It is small wonder that Babbage would develop an almost cult-like following among the admirers of Jules Verne and Victorian science fiction. Whole series of science fiction books have been written in which Charles Babbage or his machines play a prominent role. His legacy is particularly embraced by the modern Steampunk enthusiasts. Steampunk, as I have come to un-derstand it, is a collection of science fiction en-thusiasts who im-agine what the world would be like if the Victorians had em-braced steam in-stead of petroleum. Mostly, it’s a chance to play dress-up and take selfies. In the virtual world of Second Life, the Steampunk crowd live in (where else?) the village of New Babbage. And, of course, there is even a group of Christian Steampunkers. I mean, why wouldn’t there be, right? Ever since I saw the Christian motorcycle gang “Born Again to Be Wild,” nothing surprises me.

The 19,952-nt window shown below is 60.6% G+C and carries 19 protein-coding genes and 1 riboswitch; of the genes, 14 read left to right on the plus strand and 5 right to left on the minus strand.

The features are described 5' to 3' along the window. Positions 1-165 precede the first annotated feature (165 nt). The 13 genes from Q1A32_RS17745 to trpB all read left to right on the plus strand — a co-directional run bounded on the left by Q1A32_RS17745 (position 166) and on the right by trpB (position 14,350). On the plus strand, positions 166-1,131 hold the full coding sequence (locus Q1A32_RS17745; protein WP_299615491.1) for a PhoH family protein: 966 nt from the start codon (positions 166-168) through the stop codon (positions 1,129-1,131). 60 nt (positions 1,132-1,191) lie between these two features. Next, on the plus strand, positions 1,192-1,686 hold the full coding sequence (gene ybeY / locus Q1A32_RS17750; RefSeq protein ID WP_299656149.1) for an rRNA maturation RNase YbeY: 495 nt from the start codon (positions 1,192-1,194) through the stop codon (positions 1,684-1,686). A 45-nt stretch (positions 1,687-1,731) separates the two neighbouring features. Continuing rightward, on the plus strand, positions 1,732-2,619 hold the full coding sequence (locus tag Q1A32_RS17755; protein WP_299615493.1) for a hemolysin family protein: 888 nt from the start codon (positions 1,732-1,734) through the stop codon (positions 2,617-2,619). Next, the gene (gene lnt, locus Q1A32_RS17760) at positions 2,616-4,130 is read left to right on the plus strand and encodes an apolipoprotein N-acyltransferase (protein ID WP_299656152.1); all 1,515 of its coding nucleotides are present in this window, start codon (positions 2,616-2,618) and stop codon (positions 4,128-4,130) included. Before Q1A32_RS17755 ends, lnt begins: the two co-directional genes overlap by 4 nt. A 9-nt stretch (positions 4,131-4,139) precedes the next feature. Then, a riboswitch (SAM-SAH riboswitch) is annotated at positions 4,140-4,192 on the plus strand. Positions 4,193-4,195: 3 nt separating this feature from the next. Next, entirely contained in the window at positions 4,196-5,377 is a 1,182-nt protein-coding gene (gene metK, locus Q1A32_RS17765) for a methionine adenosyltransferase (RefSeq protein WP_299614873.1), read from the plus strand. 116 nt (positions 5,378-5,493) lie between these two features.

Steampunk enthusiasts seem to love all things retro-mechanical, and the more clockwork-like, the better. Think Sherlock Holmes meets Mad Max. They also love top hats, hoop skirts, corsets, and goggles. Lots of goggles.
Perhaps, they would appreciate the fact that in 1991 a model was constructed by the London Science Museum of a “difference” machine, using Babbage’s original plans.
It is reported to work perfectly.